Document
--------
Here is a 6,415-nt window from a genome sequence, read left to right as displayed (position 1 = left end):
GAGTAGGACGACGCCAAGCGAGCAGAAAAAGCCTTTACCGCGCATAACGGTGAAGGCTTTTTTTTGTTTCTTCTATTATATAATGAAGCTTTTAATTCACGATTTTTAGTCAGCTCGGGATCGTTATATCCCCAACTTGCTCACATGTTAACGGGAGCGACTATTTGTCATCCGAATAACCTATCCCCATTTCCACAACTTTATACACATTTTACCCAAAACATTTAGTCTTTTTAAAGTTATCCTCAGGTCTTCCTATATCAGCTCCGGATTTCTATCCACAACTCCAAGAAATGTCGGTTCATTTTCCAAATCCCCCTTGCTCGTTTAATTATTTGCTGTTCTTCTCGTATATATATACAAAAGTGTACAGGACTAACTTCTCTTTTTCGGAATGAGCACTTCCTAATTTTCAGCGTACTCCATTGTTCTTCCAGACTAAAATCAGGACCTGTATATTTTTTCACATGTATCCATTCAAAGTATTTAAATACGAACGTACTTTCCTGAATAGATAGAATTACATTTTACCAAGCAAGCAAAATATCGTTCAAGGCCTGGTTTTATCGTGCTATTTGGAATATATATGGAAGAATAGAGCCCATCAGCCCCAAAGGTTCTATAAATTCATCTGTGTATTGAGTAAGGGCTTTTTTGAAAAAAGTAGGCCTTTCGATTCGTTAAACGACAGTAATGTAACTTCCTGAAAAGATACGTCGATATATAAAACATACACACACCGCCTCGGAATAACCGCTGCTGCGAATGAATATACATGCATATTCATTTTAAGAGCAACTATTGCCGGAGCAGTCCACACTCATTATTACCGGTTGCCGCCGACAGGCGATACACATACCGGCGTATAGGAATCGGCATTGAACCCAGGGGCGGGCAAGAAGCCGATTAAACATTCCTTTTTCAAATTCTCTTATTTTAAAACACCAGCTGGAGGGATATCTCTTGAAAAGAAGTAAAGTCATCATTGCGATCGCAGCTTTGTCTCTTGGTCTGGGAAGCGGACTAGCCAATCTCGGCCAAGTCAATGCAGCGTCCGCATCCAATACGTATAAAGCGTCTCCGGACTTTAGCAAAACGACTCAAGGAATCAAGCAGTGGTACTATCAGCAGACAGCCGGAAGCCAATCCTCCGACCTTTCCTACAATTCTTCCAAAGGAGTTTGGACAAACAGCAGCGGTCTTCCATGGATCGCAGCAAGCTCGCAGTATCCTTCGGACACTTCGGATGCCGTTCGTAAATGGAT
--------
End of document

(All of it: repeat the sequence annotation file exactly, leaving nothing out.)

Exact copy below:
Here is a 6,415-nt window from a genome sequence, read left to right as displayed (position 1 = left end):
GAGTAGGACGACGCCAAGCGAGCAGAAAAAGCCTTTACCGCGCATAACGGTGAAGGCTTTTTTTTGTTTCTTCTATTATATAATGAAGCTTTTAATTCACGATTTTTAGTCAGCTCGGGATCGTTATATCCCCAACTTGCTCACATGTTAACGGGAGCGACTATTTGTCATCCGAATAACCTATCCCCATTTCCACAACTTTATACACATTTTACCCAAAACATTTAGTCTTTTTAAAGTTATCCTCAGGTCTTCCTATATCAGCTCCGGATTTCTATCCACAACTCCAAGAAATGTCGGTTCATTTTCCAAATCCCCCTTGCTCGTTTAATTATTTGCTGTTCTTCTCGTATATATATACAAAAGTGTACAGGACTAACTTCTCTTTTTCGGAATGAGCACTTCCTAATTTTCAGCGTACTCCATTGTTCTTCCAGACTAAAATCAGGACCTGTATATTTTTTCACATGTATCCATTCAAAGTATTTAAATACGAACGTACTTTCCTGAATAGATAGAATTACATTTTACCAAGCAAGCAAAATATCGTTCAAGGCCTGGTTTTATCGTGCTATTTGGAATATATATGGAAGAATAGAGCCCATCAGCCCCAAAGGTTCTATAAATTCATCTGTGTATTGAGTAAGGGCTTTTTTGAAAAAAGTAGGCCTTTCGATTCGTTAAACGACAGTAATGTAACTTCCTGAAAAGATACGTCGATATATAAAACATACACACACCGCCTCGGAATAACCGCTGCTGCGAATGAATATACATGCATATTCATTTTAAGAGCAACTATTGCCGGAGCAGTCCACACTCATTATTACCGGTTGCCGCCGACAGGCGATACACATACCGGCGTATAGGAATCGGCATTGAACCCAGGGGCGGGCAAGAAGCCGATTAAACATTCCTTTTTCAAATTCTCTTATTTTAAAACACCAGCTGGAGGGATATCTCTTGAAAAGAAGTAAAGTCATCATTGCGATCGCAGCTTTGTCTCTTGGTCTGGGAAGCGGACTAGCCAATCTCGGCCAAGTCAATGCAGCGTCCGCATCCAATACGTATAAAGCGTCTCCGGACTTTAGCAAAACGACTCAAGGAATCAAGCAGTGGTACTATCAGCAGACAGCCGGAAGCCAATCCTCCGACCTTTCCTACAATTCTTCCAAAGGAGTTTGGACAAACAGCAGCGGTCTTCCATGGATCGCAGCAAGCTCGCAGTATCCTTCGGACACTTCGGATGCCGTTCGTAAATGGAT